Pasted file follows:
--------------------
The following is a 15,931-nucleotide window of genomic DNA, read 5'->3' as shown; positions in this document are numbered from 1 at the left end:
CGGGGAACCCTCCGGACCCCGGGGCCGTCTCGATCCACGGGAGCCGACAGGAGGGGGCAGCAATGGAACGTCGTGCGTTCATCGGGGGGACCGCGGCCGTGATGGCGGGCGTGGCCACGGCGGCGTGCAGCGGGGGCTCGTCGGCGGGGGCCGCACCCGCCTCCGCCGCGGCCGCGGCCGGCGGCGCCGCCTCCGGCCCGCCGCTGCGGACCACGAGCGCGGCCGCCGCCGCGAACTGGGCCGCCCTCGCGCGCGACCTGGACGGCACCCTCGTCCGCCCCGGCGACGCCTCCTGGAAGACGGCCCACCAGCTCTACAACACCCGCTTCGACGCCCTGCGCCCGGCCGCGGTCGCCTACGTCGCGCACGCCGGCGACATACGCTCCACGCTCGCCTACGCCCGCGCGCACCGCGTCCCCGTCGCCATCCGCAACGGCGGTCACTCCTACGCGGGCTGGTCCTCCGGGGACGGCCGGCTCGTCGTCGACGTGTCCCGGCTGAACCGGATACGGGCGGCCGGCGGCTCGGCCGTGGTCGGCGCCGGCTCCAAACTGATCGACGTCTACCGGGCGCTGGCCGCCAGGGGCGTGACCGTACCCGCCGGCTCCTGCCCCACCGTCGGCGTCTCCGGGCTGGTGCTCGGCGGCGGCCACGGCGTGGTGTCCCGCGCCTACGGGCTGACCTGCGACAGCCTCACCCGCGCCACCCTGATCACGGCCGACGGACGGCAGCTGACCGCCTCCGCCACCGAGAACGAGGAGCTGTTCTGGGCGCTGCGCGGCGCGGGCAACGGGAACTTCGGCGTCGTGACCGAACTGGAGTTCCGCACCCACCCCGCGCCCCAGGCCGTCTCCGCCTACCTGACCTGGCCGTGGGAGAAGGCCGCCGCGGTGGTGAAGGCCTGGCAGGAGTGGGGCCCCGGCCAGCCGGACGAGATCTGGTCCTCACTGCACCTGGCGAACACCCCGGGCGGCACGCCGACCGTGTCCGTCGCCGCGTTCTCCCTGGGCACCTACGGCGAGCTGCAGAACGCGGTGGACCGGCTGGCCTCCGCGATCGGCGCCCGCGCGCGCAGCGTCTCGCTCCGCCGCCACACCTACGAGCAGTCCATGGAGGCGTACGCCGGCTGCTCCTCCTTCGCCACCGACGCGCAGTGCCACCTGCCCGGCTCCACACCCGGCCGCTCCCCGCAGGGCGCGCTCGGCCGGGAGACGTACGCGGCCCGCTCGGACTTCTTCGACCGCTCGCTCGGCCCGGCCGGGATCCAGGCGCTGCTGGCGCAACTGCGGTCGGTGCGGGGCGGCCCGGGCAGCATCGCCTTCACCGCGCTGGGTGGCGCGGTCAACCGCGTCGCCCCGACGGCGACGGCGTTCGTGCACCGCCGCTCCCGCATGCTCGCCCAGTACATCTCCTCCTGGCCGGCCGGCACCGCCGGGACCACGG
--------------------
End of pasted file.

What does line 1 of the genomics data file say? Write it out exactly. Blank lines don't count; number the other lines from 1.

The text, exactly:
The following is a 15,931-nucleotide window of genomic DNA, read 5'->3' as shown; positions in this document are numbered from 1 at the left end: